The challenge with these test results is they can’t be compared with previous years, when students took the Maine Educational Assessment. The Smarter Balanced assessment, issued to students last school year, and the previous MEA, from the 2013-14 school year, were two starkly different tests. Besides the fact Smarter Balanced was taken online, while MEA was pencil-on-paper, the tests also were based on different standards.

Education officials say that the new Common Core-based standards, adopted into Maine Learning Results, are more rigorous and ask students to do more higher-level thinking and less guessing. Rather than solving an equation or reading a passage and then filling in a bubble, students are directed to work through multilayered problems, using graphs and other tools, and thinking critically to come to a solution.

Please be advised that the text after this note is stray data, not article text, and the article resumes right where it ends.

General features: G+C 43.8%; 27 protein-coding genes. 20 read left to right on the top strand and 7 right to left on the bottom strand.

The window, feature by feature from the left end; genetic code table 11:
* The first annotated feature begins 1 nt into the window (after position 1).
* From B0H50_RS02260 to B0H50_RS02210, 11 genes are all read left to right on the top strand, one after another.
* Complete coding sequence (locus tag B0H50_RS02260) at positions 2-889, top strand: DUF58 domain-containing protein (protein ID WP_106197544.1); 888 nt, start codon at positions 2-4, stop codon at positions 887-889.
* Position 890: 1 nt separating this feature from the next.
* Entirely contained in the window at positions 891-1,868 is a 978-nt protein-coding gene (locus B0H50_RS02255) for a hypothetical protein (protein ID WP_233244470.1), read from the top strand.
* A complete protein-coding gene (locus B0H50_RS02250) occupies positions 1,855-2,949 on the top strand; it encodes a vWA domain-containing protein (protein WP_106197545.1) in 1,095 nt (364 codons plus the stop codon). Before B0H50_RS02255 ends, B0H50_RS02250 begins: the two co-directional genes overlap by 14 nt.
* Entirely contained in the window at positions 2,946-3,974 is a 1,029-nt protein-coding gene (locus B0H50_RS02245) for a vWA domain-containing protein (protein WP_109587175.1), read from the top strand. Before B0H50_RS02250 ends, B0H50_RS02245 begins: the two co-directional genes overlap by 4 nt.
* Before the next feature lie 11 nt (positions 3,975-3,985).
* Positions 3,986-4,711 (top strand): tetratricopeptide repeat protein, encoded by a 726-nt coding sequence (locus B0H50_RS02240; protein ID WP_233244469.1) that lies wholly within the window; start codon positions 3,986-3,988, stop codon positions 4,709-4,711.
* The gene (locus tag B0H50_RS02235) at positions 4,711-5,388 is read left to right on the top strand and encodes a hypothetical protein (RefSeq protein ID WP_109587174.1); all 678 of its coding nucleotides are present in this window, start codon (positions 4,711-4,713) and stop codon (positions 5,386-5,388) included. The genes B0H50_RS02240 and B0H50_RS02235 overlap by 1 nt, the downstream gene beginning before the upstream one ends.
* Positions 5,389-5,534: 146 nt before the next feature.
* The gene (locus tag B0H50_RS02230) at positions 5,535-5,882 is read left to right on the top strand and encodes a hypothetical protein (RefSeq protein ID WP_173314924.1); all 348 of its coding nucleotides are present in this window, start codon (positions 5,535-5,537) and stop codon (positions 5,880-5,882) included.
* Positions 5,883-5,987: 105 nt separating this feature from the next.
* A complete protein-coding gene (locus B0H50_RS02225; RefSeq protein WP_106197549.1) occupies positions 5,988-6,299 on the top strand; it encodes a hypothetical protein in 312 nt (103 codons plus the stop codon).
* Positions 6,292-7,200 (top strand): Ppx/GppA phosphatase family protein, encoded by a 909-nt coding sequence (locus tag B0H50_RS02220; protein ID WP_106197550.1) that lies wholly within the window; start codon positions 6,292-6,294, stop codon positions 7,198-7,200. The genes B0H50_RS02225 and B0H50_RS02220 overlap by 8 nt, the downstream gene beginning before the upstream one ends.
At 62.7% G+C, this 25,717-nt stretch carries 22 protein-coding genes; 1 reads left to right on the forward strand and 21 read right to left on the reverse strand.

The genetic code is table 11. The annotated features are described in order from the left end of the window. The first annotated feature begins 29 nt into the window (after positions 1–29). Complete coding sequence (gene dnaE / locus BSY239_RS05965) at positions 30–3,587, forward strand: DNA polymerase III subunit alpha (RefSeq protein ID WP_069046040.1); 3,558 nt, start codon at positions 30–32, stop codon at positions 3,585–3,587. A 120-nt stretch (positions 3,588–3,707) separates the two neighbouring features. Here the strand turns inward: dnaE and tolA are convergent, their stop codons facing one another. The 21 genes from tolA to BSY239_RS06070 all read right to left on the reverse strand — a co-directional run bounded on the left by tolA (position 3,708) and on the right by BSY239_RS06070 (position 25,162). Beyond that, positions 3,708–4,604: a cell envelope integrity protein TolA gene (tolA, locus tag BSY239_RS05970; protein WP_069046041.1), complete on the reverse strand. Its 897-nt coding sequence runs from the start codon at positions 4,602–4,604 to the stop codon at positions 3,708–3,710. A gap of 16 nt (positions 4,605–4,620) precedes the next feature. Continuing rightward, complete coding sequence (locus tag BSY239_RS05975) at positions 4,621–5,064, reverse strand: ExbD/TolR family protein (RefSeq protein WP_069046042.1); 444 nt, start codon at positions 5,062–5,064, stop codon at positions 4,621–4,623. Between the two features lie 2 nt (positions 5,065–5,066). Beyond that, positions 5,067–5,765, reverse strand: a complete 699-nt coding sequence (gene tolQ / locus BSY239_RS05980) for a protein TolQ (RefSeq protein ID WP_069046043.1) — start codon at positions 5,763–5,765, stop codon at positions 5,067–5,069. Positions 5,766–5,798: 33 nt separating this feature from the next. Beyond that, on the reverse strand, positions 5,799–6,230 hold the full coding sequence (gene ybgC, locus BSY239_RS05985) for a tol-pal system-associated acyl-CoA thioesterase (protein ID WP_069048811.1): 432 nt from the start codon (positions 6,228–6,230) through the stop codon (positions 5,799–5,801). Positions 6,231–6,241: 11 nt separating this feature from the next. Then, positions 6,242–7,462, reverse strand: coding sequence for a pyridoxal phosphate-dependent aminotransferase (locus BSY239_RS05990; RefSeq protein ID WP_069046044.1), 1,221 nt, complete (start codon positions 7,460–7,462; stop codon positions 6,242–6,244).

The new assessment was meant to test students on those skills, and better prepare them for the rigors of college or workforce training.

“This was a huge challenge for Maine schools, and they met it with remarkable skill,” Maine Department of Education Acting Director Tom Desjardin said in a news release. “The shift to a computerized assessment from paper and pencil was difficult enough, but the shift to new standards and a more rigorous assessment made this year’s effort an unusually difficult task.”

The Maine Education Association downplayed the new test results and the value of standardized testing in general in a Friday news release.

“Our students are more than a test score — a test score is just one piece of the puzzle,” said Maine Education Association President Lois Kilby-Chesley. “As experts in educational practice, we know the current system of standardized tests does not provide educators or students with the feedback any of us need to promote the success and learning of students.”